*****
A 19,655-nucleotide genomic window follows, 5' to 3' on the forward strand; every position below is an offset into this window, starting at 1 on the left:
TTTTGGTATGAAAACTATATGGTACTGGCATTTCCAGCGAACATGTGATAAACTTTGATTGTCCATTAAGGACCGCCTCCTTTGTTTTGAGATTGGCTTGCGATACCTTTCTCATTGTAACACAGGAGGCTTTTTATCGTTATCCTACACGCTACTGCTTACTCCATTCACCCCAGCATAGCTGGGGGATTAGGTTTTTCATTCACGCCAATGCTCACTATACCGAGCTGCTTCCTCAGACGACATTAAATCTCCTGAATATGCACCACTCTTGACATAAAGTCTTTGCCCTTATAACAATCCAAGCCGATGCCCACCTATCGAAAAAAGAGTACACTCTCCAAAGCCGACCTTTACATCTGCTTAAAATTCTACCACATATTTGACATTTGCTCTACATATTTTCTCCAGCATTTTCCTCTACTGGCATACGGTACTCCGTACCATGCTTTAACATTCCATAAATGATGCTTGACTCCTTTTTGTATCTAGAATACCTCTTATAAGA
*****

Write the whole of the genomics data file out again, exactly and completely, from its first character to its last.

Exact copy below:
A 19,655-nucleotide genomic window follows, 5' to 3' on the forward strand; every position below is an offset into this window, starting at 1 on the left:
TTTTGGTATGAAAACTATATGGTACTGGCATTTCCAGCGAACATGTGATAAACTTTGATTGTCCATTAAGGACCGCCTCCTTTGTTTTGAGATTGGCTTGCGATACCTTTCTCATTGTAACACAGGAGGCTTTTTATCGTTATCCTACACGCTACTGCTTACTCCATTCACCCCAGCATAGCTGGGGGATTAGGTTTTTCATTCACGCCAATGCTCACTATACCGAGCTGCTTCCTCAGACGACATTAAATCTCCTGAATATGCACCACTCTTGACATAAAGTCTTTGCCCTTATAACAATCCAAGCCGATGCCCACCTATCGAAAAAAGAGTACACTCTCCAAAGCCGACCTTTACATCTGCTTAAAATTCTACCACATATTTGACATTTGCTCTACATATTTTCTCCAGCATTTTCCTCTACTGGCATACGGTACTCCGTACCATGCTTTAACATTCCATAAATGATGCTTGACTCCTTTTTGTATCTAGAATACCTCTTATAAGA